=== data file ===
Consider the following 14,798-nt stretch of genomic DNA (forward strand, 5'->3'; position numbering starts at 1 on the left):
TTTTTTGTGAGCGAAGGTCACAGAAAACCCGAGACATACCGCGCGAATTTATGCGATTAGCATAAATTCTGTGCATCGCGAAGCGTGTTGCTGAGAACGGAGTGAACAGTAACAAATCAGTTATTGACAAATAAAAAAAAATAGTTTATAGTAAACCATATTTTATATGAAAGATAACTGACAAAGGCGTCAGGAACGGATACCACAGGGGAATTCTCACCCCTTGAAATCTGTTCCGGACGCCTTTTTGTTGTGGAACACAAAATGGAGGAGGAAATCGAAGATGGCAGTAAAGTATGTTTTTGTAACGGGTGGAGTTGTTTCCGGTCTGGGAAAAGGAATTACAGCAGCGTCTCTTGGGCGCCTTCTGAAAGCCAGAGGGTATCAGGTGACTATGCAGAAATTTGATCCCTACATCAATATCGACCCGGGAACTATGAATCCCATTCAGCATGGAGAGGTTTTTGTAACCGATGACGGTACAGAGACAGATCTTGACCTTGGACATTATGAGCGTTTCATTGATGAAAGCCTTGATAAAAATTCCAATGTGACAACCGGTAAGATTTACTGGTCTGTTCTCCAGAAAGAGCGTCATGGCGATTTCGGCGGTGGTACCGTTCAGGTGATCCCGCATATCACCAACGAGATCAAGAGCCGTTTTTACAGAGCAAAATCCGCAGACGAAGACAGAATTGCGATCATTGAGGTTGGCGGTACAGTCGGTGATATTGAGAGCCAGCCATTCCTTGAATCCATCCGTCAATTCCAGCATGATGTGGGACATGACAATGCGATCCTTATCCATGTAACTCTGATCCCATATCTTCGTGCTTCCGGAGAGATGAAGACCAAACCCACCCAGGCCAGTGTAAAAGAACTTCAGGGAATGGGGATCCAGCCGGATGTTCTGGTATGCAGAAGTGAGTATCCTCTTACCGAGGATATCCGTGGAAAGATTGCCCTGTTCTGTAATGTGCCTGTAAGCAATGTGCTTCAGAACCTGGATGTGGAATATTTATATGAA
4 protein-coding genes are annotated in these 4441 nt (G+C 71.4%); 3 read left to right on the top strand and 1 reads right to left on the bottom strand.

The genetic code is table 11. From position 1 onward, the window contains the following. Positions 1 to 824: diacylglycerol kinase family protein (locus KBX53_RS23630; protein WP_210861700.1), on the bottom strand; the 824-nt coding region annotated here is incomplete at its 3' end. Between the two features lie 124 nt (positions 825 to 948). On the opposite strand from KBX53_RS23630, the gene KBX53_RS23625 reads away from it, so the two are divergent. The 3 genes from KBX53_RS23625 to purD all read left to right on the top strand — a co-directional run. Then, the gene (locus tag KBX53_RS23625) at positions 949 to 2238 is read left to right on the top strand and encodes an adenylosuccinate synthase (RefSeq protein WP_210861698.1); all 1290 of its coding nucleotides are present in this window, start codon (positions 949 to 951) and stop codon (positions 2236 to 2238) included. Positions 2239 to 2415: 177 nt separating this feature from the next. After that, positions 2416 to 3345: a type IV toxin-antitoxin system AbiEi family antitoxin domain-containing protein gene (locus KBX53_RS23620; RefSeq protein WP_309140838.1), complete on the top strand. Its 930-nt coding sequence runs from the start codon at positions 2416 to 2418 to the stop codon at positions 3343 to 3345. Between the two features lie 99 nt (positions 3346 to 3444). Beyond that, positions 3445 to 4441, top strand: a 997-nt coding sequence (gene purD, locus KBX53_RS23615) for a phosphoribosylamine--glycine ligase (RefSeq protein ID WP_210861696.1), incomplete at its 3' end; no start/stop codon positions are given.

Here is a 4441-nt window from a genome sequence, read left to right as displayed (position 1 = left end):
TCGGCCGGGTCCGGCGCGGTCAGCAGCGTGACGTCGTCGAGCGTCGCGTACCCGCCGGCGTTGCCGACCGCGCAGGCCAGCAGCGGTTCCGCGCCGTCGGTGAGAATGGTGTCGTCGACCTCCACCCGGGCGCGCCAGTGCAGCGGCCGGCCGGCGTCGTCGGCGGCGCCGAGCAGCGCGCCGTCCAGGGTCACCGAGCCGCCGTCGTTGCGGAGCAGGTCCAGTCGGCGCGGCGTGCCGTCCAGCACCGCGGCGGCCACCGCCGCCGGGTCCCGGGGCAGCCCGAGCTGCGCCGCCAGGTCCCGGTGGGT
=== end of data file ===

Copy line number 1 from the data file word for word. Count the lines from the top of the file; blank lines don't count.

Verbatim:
Consider the following 14,798-nt stretch of genomic DNA (forward strand, 5'->3'; position numbering starts at 1 on the left):